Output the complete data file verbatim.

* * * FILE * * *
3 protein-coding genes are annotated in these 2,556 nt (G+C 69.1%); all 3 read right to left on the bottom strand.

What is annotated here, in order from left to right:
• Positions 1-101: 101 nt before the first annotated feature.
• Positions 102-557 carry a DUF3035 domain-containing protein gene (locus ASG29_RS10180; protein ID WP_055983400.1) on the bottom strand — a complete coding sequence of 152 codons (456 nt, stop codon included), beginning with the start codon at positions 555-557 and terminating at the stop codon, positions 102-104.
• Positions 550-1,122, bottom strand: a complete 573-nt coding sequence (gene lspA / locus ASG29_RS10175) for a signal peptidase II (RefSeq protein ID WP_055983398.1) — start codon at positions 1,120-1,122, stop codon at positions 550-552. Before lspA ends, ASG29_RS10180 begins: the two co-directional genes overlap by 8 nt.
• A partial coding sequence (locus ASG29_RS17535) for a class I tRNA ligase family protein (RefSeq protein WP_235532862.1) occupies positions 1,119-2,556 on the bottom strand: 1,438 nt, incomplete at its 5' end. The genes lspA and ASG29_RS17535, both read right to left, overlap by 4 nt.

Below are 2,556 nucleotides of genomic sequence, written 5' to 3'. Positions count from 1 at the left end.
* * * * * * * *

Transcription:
3 protein-coding genes are annotated in these 2,556 nt (G+C 69.1%); all 3 read right to left on the bottom strand.

What is annotated here, in order from left to right:
• Positions 1-101: 101 nt before the first annotated feature.
• Positions 102-557 carry a DUF3035 domain-containing protein gene (locus ASG29_RS10180; protein ID WP_055983400.1) on the bottom strand — a complete coding sequence of 152 codons (456 nt, stop codon included), beginning with the start codon at positions 555-557 and terminating at the stop codon, positions 102-104.
• Positions 550-1,122, bottom strand: a complete 573-nt coding sequence (gene lspA / locus ASG29_RS10175) for a signal peptidase II (RefSeq protein ID WP_055983398.1) — start codon at positions 1,120-1,122, stop codon at positions 550-552. Before lspA ends, ASG29_RS10180 begins: the two co-directional genes overlap by 8 nt.
• A partial coding sequence (locus ASG29_RS17535) for a class I tRNA ligase family protein (RefSeq protein WP_235532862.1) occupies positions 1,119-2,556 on the bottom strand: 1,438 nt, incomplete at its 5' end. The genes lspA and ASG29_RS17535, both read right to left, overlap by 4 nt.

Below are 2,556 nucleotides of genomic sequence, written 5' to 3'. Positions count from 1 at the left end.